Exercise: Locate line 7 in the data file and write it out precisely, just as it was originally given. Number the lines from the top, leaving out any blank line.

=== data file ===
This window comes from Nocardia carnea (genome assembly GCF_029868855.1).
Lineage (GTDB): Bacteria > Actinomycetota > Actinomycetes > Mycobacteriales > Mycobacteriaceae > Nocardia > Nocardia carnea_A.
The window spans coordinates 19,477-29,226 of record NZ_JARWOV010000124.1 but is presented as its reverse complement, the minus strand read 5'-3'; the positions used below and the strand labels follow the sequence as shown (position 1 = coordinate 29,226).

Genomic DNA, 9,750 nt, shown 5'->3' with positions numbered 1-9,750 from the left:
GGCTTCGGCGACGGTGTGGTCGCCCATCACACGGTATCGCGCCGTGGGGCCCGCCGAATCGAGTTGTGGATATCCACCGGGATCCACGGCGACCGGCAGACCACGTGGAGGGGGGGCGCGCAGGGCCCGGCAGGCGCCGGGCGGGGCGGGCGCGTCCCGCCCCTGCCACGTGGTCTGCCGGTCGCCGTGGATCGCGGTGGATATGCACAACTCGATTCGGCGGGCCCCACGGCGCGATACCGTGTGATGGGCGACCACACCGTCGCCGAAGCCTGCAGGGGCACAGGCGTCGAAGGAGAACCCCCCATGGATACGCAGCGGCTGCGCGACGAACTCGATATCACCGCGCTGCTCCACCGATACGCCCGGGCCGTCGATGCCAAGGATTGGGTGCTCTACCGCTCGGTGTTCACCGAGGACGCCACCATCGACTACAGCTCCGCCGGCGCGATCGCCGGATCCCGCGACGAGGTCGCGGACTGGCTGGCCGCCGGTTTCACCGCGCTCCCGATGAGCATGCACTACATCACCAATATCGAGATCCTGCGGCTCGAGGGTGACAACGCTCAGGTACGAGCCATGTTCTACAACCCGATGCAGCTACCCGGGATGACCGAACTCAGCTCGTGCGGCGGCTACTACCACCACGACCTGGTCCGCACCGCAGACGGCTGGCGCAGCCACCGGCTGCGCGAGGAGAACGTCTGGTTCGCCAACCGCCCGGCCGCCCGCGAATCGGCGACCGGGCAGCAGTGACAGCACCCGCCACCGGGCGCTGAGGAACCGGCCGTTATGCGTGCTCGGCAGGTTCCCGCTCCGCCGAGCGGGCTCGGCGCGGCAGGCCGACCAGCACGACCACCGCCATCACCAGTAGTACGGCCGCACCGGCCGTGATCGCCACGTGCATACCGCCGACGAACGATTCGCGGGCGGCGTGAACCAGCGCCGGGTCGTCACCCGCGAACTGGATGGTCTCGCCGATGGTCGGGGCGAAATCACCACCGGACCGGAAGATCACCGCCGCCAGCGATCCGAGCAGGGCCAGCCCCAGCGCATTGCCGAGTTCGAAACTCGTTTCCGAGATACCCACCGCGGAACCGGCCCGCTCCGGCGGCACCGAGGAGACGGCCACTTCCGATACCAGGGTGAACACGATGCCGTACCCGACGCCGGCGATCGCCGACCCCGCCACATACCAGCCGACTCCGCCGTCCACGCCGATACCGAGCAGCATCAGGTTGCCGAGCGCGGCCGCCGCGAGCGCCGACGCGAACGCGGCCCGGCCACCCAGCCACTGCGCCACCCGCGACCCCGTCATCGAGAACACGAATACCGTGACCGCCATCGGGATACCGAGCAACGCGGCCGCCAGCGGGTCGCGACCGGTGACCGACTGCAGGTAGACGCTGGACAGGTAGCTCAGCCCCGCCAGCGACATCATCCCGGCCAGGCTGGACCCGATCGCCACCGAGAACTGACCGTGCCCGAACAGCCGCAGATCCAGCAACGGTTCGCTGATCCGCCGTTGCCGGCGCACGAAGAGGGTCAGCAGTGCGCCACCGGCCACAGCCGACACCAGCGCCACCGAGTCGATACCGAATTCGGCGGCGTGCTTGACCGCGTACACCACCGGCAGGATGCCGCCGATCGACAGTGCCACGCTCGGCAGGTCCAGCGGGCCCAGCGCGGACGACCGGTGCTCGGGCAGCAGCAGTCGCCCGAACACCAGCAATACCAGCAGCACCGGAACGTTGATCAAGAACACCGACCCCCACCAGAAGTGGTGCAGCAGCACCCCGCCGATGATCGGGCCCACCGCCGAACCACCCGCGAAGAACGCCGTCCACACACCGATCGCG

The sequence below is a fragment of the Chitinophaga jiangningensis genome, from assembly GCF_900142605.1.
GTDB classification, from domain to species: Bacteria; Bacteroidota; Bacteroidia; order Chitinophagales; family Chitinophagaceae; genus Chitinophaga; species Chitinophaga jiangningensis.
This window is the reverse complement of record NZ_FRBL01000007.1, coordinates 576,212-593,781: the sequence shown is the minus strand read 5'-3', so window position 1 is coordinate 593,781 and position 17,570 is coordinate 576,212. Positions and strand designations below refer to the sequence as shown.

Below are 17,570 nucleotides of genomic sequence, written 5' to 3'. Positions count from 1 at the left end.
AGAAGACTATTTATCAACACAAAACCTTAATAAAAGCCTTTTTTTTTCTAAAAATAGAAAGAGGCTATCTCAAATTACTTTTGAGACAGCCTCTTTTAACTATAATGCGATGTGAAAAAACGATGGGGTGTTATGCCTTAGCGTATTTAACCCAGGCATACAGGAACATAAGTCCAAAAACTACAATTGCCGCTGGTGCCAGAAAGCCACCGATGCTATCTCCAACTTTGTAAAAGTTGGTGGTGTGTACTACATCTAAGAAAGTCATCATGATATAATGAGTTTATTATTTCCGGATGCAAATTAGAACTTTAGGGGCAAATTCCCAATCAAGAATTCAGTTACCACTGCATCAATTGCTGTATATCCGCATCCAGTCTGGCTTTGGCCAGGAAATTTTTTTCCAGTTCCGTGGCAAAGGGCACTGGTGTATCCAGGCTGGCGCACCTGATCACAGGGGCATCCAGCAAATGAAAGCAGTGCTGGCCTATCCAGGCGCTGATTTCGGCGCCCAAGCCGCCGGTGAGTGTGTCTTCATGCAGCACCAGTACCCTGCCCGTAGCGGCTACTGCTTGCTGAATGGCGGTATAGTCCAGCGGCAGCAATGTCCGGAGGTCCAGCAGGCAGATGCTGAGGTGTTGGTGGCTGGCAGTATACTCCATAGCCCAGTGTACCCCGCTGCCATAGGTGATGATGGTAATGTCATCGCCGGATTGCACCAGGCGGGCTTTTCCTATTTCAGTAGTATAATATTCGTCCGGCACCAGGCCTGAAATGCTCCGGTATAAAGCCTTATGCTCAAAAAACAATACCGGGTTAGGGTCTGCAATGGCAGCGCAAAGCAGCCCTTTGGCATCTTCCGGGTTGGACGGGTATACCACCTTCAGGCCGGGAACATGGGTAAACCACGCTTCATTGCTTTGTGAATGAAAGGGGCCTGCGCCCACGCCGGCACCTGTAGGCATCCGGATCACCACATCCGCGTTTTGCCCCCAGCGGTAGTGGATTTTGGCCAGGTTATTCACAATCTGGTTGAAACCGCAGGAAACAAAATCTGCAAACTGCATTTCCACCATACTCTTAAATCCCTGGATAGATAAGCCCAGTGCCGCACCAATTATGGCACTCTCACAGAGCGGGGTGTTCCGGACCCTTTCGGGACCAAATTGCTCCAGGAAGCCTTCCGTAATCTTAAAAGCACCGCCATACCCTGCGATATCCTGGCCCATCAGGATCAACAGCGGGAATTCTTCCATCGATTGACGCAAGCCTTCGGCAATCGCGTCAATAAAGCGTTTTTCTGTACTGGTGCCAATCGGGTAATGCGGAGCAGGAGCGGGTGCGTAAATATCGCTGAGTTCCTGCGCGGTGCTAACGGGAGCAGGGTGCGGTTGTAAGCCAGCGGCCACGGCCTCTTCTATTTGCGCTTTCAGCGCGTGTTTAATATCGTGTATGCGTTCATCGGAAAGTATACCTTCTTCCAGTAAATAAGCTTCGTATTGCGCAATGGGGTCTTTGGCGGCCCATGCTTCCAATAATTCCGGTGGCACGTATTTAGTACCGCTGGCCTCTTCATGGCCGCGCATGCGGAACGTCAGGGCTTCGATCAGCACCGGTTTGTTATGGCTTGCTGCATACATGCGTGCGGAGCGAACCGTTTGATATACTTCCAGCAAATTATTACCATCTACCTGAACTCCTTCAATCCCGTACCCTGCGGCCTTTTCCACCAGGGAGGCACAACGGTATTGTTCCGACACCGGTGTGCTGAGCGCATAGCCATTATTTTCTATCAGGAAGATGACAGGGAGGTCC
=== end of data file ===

GTDB classification, from domain to species: Bacteria; Bacteroidota; Bacteroidia; order Chitinophagales; family Chitinophagaceae; genus Chitinophaga; species Chitinophaga jiangningensis.